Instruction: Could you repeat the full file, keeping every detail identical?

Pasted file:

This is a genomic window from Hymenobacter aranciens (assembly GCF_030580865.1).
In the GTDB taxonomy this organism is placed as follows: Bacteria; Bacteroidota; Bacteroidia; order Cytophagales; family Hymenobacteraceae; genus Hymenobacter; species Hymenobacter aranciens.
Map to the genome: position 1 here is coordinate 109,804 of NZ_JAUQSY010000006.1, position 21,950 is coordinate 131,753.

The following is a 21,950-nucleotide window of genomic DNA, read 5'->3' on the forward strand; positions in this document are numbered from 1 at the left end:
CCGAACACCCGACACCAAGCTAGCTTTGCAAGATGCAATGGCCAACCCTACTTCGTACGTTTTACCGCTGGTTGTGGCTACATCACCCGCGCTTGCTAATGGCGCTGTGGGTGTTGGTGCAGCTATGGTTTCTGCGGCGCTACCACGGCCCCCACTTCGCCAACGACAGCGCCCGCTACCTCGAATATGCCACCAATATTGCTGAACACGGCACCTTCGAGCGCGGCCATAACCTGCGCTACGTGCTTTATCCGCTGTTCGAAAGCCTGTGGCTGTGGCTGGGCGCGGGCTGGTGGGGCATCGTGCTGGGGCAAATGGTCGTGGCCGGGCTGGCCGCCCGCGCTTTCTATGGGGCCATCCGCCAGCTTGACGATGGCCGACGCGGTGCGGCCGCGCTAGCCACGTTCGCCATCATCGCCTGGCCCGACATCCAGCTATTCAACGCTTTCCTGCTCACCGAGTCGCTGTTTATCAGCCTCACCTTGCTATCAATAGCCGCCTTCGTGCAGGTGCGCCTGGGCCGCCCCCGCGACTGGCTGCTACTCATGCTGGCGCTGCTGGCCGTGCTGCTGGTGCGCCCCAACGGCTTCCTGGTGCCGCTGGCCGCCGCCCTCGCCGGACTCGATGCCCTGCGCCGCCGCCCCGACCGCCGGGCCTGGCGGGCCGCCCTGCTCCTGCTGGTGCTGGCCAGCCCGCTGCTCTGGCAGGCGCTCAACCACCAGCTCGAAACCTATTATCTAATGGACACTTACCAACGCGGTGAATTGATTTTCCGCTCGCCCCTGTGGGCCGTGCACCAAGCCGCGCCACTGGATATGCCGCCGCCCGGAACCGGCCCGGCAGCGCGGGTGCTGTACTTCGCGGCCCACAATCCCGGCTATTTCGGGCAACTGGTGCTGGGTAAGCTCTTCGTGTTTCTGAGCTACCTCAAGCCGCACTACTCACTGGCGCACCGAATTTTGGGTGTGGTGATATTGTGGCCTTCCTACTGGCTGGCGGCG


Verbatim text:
This is a genomic window from Hymenobacter aranciens (assembly GCF_030580865.1).
In the GTDB taxonomy this organism is placed as follows: Bacteria; Bacteroidota; Bacteroidia; order Cytophagales; family Hymenobacteraceae; genus Hymenobacter; species Hymenobacter aranciens.
Map to the genome: position 1 here is coordinate 109,804 of NZ_JAUQSY010000006.1, position 21,950 is coordinate 131,753.

The following is a 21,950-nucleotide window of genomic DNA, read 5'->3' on the forward strand; positions in this document are numbered from 1 at the left end:
CCGAACACCCGACACCAAGCTAGCTTTGCAAGATGCAATGGCCAACCCTACTTCGTACGTTTTACCGCTGGTTGTGGCTACATCACCCGCGCTTGCTAATGGCGCTGTGGGTGTTGGTGCAGCTATGGTTTCTGCGGCGCTACCACGGCCCCCACTTCGCCAACGACAGCGCCCGCTACCTCGAATATGCCACCAATATTGCTGAACACGGCACCTTCGAGCGCGGCCATAACCTGCGCTACGTGCTTTATCCGCTGTTCGAAAGCCTGTGGCTGTGGCTGGGCGCGGGCTGGTGGGGCATCGTGCTGGGGCAAATGGTCGTGGCCGGGCTGGCCGCCCGCGCTTTCTATGGGGCCATCCGCCAGCTTGACGATGGCCGACGCGGTGCGGCCGCGCTAGCCACGTTCGCCATCATCGCCTGGCCCGACATCCAGCTATTCAACGCTTTCCTGCTCACCGAGTCGCTGTTTATCAGCCTCACCTTGCTATCAATAGCCGCCTTCGTGCAGGTGCGCCTGGGCCGCCCCCGCGACTGGCTGCTACTCATGCTGGCGCTGCTGGCCGTGCTGCTGGTGCGCCCCAACGGCTTCCTGGTGCCGCTGGCCGCCGCCCTCGCCGGACTCGATGCCCTGCGCCGCCGCCCCGACCGCCGGGCCTGGCGGGCCGCCCTGCTCCTGCTGGTGCTGGCCAGCCCGCTGCTCTGGCAGGCGCTCAACCACCAGCTCGAAACCTATTATCTAATGGACACTTACCAACGCGGTGAATTGATTTTCCGCTCGCCCCTGTGGGCCGTGCACCAAGCCGCGCCACTGGATATGCCGCCGCCCGGAACCGGCCCGGCAGCGCGGGTGCTGTACTTCGCGGCCCACAATCCCGGCTATTTCGGGCAACTGGTGCTGGGTAAGCTCTTCGTGTTTCTGAGCTACCTCAAGCCGCACTACTCACTGGCGCACCGAATTTTGGGTGTGGTGATATTGTGGCCTTCCTACTGGCTGGCGGCG